During this time of year, I found that it was important for children to have more time in their centers. They often stayed in the same center for at least two days.
My centers would quite often give children opportunities to expand on classroom inquiries in social studies, science and chapter books that I read to them. Some examples of this were a group project to design and construct a bridge when we were involved in a bridge study. The group spent five days working on this project, drawing bridge plans, revising, building and using toy cars and people to play with their bridge. After I read the chapter book, My Father’s Dragon, the children asked if they could make their own 3-D map of Wild Island. I gave them a large piece of cardboard to work on in the art center. Different children worked on this project each day, referring to the book to be sure that they were putting everything in the right order. They labeled the different parts of the map, made arrows to show what came first, made ‘pop up’ people and animals and, as you can imagine, had many opportunities to resolve conflicts within the group!

The science center, one year, led to an interesting child-created project that combined science discoveries, literature and art. After a few of weeks of open, self-directed explorations with magnets in the science center, a group of children thought of adding a story box center to choice time. The children used empty shoeboxes to recreate scenes from favorite storybooks. They folded paper to make people who could stand up and glued paper clips to the bottom of each figure. They then used their magnets to move the figures in their boxes, creating magnetic theaters. This activity was inspired by my daughter’s store-bought magnetic theater (she called it her ‘Magnetic Land’) that I had shared with them earlier in the school year.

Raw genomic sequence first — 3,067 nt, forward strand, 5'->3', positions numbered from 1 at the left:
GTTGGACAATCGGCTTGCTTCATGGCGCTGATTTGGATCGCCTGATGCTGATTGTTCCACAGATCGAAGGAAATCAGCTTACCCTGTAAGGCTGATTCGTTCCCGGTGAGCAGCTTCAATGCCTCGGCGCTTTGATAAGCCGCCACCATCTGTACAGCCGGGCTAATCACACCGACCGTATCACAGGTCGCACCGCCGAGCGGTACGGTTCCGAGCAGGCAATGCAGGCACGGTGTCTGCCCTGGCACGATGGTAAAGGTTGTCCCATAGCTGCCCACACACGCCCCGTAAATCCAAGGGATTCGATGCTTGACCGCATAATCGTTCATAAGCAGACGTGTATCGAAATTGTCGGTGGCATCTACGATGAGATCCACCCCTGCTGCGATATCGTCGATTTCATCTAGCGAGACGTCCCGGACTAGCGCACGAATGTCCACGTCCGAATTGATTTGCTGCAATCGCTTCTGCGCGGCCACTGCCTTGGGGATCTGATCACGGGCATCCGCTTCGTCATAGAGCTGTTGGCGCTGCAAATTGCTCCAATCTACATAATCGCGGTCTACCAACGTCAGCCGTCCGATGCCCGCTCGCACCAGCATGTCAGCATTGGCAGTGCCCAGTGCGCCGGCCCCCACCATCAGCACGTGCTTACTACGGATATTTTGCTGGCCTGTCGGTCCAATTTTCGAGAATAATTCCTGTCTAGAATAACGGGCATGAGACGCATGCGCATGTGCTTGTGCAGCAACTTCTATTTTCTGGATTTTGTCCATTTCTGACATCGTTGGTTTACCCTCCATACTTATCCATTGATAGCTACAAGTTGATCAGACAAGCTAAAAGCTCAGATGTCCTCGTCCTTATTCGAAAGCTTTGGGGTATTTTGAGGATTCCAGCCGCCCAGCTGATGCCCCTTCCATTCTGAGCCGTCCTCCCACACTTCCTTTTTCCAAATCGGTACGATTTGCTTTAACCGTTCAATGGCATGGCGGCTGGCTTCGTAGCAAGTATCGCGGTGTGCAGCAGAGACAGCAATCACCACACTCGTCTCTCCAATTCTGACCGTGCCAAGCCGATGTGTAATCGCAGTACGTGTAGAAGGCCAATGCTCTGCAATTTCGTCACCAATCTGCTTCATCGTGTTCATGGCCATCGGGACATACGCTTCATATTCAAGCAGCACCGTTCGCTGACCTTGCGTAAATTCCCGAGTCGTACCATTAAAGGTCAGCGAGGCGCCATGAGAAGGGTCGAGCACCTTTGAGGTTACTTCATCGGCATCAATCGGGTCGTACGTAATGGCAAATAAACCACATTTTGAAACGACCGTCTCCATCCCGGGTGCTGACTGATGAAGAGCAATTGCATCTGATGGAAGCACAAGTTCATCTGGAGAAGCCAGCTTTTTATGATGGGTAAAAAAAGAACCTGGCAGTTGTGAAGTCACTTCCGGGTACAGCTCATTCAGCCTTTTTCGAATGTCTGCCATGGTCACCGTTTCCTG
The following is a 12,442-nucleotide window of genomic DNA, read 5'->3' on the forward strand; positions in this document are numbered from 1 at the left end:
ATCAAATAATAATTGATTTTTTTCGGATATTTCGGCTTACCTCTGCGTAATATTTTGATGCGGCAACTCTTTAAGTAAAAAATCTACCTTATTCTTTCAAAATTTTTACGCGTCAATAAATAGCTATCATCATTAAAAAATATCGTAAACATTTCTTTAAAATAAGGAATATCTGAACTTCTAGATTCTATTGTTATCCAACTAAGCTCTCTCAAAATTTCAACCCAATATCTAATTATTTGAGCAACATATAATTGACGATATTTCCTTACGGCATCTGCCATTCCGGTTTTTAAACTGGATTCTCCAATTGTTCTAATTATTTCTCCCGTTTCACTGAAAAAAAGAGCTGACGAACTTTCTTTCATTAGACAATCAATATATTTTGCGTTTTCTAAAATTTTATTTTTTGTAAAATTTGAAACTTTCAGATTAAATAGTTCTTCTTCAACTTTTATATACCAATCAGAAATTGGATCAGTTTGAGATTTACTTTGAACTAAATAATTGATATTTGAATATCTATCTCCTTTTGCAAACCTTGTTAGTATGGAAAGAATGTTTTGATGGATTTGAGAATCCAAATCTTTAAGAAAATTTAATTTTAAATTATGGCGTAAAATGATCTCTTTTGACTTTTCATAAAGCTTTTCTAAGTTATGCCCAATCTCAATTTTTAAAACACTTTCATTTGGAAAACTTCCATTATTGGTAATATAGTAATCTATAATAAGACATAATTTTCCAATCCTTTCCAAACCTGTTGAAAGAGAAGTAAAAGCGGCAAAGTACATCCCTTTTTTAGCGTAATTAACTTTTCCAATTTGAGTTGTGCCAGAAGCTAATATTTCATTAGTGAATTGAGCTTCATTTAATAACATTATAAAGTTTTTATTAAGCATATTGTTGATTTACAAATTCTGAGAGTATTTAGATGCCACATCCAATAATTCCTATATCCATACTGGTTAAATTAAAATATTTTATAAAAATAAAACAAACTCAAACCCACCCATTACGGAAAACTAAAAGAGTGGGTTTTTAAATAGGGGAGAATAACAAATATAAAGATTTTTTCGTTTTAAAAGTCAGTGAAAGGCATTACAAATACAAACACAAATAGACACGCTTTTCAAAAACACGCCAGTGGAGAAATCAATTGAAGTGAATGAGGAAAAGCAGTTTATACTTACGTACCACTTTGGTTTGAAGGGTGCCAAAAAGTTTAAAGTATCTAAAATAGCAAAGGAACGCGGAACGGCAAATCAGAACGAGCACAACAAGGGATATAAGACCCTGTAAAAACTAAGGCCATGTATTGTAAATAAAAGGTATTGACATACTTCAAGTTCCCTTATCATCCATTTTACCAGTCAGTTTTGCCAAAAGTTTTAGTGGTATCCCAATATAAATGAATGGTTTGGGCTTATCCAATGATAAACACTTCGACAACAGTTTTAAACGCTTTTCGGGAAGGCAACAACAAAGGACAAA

By the spring, children tend to work independently and more self-sufficiently. Now the teacher has more opportunities to observe children working at their centers during choice time. At this time of the year, I’m consistently impressed by the incredible progress children have made in working cooperatively and in using classroom materials with so much creativity. Now when children use print within their projects they are using more conventional spelling for the high-frequency sight words that we have been exploring during shared reading and writing workshop. I also notice the dialogue that takes place during share meetings becoming more sophisticated and descriptive. Children listen to each other more attentively and, in their responses, exhibit a greater ability to partake in the give and take of conversations.